The settlement of Heshaba was the first village on Centurion Parmenion's patrol route, and the column of Roman cavalry and infantry descended the slope from the main track late in the morning. The blackened remains of Miriam's house were clearly visible and once again Cato felt consumed with guilt that this woman had been so cruelly rewarded for saving his life. As the column approached the village, Parmenion led them in a wide circuit round its periphery. He did not halt the column but kept them marching down the wadi, away from Heshaba.
'I thought we were supposed to stop there.' Cato spoke quietly to the veteran as they rode side by side at the head of the cavalry squadron.
'They've had enough of us for the moment,' Parmenion replied. 'We're coming back the same way, so we can let them know the score then.'
Cato looked at him shrewdly. 'Still out to win their friendship?'
Parmenion glanced back at him. 'Perhaps I'm just trying not to lose whatever good will remains between us. If we go in hard today, it might just be the final straw for those people. Then they'll go over to Bannus. And if the people of Heshaba turn against us, then what hope have we with the rest of the province? Strictly between us, Cato, there are times when I doubt that there's anything more the prefect could do to stir up bad will amongst the people in this area. It's almost as if he wants to goad them into open rebellion.'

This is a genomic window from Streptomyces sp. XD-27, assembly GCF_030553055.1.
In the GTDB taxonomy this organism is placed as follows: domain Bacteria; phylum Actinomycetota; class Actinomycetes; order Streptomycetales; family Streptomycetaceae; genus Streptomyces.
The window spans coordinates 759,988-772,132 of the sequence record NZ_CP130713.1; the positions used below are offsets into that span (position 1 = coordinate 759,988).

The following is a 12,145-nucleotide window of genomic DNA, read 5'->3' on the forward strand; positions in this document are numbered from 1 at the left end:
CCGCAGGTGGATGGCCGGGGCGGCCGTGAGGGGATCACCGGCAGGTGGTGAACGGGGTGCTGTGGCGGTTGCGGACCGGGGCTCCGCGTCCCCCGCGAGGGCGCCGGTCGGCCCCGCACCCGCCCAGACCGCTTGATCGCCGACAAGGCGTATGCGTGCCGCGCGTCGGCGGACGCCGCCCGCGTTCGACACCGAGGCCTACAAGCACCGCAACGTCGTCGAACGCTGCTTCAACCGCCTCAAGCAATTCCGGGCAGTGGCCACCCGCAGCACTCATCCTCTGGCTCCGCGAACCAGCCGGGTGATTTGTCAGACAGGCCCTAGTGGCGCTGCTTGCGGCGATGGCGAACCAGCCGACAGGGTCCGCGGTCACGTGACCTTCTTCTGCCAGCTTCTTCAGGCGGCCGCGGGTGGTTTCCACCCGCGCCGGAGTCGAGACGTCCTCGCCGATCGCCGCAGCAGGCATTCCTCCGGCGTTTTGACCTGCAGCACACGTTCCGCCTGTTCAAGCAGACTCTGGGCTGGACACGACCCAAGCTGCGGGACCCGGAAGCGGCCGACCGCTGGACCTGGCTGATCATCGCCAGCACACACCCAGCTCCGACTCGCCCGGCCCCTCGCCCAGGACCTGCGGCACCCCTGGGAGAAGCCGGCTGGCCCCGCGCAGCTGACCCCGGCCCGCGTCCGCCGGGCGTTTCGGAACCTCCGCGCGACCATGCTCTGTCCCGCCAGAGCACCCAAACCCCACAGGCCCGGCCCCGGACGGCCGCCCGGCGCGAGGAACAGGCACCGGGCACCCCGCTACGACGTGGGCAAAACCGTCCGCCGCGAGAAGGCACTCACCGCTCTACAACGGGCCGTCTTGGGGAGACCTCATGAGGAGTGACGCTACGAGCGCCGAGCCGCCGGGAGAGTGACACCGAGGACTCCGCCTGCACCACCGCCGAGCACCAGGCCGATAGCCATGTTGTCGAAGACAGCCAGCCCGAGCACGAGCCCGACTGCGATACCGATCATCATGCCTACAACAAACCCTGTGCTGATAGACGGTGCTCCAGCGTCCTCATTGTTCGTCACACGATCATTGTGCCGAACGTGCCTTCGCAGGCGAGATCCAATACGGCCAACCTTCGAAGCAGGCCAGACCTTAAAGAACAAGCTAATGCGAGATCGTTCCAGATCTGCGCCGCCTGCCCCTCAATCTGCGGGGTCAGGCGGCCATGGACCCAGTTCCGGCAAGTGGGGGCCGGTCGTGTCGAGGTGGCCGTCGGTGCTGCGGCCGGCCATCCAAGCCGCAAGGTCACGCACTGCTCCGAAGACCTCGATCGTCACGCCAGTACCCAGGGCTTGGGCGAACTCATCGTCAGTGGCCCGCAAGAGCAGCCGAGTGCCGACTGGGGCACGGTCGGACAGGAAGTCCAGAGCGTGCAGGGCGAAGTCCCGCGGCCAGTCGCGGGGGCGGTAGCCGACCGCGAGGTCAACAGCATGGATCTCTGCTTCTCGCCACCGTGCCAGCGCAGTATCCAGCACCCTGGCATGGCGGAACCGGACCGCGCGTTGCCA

'And why would he want that?' Cato responded evenly.
Parmenion thought it over for a moment and shook his head. 'I don't know. I really don't. Doesn't make sense at all. The man must be mad. Quite mad.'
'Does he strike you as mad?'
'No. I suppose not.' Parmenion sounded confused, and glanced round at Cato again. 'What do you think? There has to be more to it. Any fool could see where these orders will lead. They are going to provoke a rebellion, or at least drive far more men into Bannus' clutches. I just don't get it.'
Cato shrugged, then stared back towards the village. He reined his horse in, steering it out of the path of the following column as his mind turned over the wanton injustice that Miriam had suffered. He made a decision, and spurred his mount back alongside Parmenion.